CC BY 4.0 · TH Open 2020; 04(04): e362-e364
DOI: 10.1055/s-0040-1718416
Letter to the Editor

Real-Life Pharmacokinetics of rFVIII-Fc and rFIX-Fc

1  Van Creveldkliniek, University Medical Center Utrecht, University Utrecht, Utrecht, The Netherlands
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1  Van Creveldkliniek, University Medical Center Utrecht, University Utrecht, Utrecht, The Netherlands
,
1  Van Creveldkliniek, University Medical Center Utrecht, University Utrecht, Utrecht, The Netherlands
,
1  Van Creveldkliniek, University Medical Center Utrecht, University Utrecht, Utrecht, The Netherlands
,
1  Van Creveldkliniek, University Medical Center Utrecht, University Utrecht, Utrecht, The Netherlands
,
1  Van Creveldkliniek, University Medical Center Utrecht, University Utrecht, Utrecht, The Netherlands
,
1  Van Creveldkliniek, University Medical Center Utrecht, University Utrecht, Utrecht, The Netherlands
› Author Affiliations
 

Extended half-life (EHL) products have made their way to clinical practice in the treatment of hemophilia A and B. Phase-3 studies indicated a significantly prolonged terminal half-life (T1/2) of rFVIII-Fc and rFIX-Fc versus standard rFVIII and rFIX; 19.0 versus 12.4 hours (1.5-fold) for FVIII and 82.1 versus 33.8 hours (2.4-fold) for FIX.[1] [2] Several studies demonstrated a reduced infusion frequency, lower clotting factor consumption (CFC), and slightly lower annual bleeding rates (ABR).[3] [4] [5] The objective of this study was to evaluate the impact of switching from standard half-life (SHL) products to rFVIII-Fc (Efmoroctocog alfa, Elocta) and rFIX-Fc (Eftrenonacog alfa, Alprolix) on pharmacokinetics (PK), CFC, prophylactic infusion frequency, and ABR.

This single center observational, retrospective study, conducted at the Van Creveldkliniek in Utrecht, the Netherlands, included patients of all ages who were treated previously with SHL products. The protocol was approved by the local Medical Ethical Committee. Data were collected and analyzed for 24 months before the switch and a mean of 16 months after the switch (range: 4–27 months). Patients were switched between 2016 and 2018. PK assessments (prophylactic dose, minimum three samples) were performed for minimum 3 days (FVIII) or maximum 7 days (FIX) using a kaolin-based one-stage (activated partial thromboplastin time) clotting assay for all assessments.[1] [2] Based on comparison with central laboratory data during phase-3 study participation, all measurements of Alprolix were multiplied by 2. Data were entered in the WAPPS-Hemo program, and balanced estimates of terminal half-life, time to reach 0.01 IU/mL (1%) FVIII/IX activity, area under the curve (AUC), clearance, and Cmax were extracted.[6] Prophylactic infusion frequencies were compared during 3 months before the transition and the last 3 months of observation after the transition. Data on CFC were extracted from pharmacy records combined with reported home stocks and patient diaries. The ABR was calculated based on the full follow-up period. Data were analyzed using descriptive statistical methods, including means, medians, 95% confidence interval, and inter–quartile ranges (IQR). Groups were compared using the Wilcoxon sign-rank test and paired-samples t-test.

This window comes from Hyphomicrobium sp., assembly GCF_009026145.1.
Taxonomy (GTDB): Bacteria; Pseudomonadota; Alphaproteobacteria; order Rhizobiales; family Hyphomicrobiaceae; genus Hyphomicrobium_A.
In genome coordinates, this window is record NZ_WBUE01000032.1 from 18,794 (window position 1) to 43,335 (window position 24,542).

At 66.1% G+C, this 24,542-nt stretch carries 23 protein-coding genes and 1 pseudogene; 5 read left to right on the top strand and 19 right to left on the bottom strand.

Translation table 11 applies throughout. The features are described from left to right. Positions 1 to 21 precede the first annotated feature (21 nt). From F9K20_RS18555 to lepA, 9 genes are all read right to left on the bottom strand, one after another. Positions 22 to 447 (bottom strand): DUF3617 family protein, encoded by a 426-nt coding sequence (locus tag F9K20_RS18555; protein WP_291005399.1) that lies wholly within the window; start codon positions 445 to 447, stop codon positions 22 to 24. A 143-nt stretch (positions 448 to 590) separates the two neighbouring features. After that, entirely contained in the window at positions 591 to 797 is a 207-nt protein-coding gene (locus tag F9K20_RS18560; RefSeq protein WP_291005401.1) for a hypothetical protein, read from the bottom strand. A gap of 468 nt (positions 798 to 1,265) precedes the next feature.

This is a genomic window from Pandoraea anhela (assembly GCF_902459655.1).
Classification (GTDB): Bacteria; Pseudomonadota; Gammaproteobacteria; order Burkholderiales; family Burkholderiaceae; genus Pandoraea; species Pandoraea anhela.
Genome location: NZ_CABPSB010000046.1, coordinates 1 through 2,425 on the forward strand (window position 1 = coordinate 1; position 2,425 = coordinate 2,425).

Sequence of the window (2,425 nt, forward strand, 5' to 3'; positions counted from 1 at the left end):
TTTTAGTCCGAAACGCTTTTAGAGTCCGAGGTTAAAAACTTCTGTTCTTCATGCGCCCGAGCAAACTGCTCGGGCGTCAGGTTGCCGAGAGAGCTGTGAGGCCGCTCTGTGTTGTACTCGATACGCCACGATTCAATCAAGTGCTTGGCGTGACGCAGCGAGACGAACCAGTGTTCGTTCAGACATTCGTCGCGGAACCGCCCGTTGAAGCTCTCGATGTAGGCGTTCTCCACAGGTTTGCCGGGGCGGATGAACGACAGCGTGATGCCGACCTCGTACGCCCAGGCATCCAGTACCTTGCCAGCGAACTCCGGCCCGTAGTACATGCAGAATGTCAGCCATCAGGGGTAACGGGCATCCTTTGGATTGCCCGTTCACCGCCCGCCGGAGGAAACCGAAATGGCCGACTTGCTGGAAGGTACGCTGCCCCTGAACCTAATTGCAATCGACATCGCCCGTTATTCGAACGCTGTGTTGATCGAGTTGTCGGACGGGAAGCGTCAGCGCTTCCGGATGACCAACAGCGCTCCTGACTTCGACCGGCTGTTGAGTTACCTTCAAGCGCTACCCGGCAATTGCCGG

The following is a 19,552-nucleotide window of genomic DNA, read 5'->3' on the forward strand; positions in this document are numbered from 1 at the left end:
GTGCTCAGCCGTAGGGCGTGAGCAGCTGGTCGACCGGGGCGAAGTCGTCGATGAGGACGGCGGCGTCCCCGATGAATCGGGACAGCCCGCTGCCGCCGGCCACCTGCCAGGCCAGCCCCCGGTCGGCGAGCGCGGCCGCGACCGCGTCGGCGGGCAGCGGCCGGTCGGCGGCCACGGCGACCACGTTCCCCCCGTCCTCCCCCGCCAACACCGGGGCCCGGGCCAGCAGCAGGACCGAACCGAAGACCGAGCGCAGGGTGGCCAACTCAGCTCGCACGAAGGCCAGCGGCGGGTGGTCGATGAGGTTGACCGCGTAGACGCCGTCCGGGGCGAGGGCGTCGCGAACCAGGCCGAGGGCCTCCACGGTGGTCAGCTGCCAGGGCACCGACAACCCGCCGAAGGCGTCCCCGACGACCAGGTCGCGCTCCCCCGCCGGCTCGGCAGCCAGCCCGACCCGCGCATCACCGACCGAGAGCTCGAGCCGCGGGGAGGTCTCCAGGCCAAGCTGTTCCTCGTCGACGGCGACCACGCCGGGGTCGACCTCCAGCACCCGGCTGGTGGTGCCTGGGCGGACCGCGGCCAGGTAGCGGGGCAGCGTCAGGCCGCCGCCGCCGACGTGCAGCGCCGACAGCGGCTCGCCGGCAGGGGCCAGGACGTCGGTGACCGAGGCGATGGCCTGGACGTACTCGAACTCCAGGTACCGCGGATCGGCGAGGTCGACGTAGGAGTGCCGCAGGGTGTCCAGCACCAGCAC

In total 34 severe hemophilia patients switched to EHL. Four patients were excluded due to immune tolerance induction (n = 1) and missing data (n = 3). Eventually, 30 patients were analyzed, including 50% with hemophilia A. Median age was 35 years (range: 5–79), including 11 children (<18 years). Seven patients (six hemophilia A) had a history of inhibitors. Treatment characteristics and bleeding before and after switching to EHL are shown in [Table 1]. T1/2 of rFVIII-Fc was extended 1.4-fold compared with rFVIII (p = 0.004). T1/2 of rFIX-Fc was extended 2.6-fold compared with rFIX (p = 0.005). A subgroup analysis showed shorter T1/2 for both rFVIII-Fc and rFIX-Fc in ex-inhibitor patients, with comparable half-life extension. Extension of T1/2 was age dependent: in children, T1/2 was extended 1.3-fold for rFVIII-Fc and 2.1-fold for rFIX-Fc versus 1.6- and 2.7-fold, respectively, in adults. The median time above 1% FVIII/IX activity after a prophylactic infusion was extended by 1.5 days for hemophilia A (p = 0.002) and by 10.2 days for hemophilia B (p = 0.005). After switching to EHL concentrates, the mean annual CFC dropped 10% in hemophilia A and 29% in hemophilia B patients, p = 0.04 (absolute numbers in [Table 1]). A clinically relevant reduction of ≥10% was seen in 7 of 14 hemophilia A and in 7 of 13 hemophilia B patients ([Fig. 1]). Children showed a more pronounced reduction in CFC than adults, especially children with hemophilia B. Prophylactic infusion frequency was reduced in a minority (4/15: 26.7%) of hemophilia A patients and in almost all (14/15, 93.3%) patients with hemophilia B, who were all able to infuse rFIX-Fc once weekly. ABR decreased in adults with hemophilia A only, from 4.0 to 2.1, (p = 0.05). For patients with hemophilia B, a trend toward ABR reduction was observed in children only, from 3.5 to 2.5, (p = 0.08).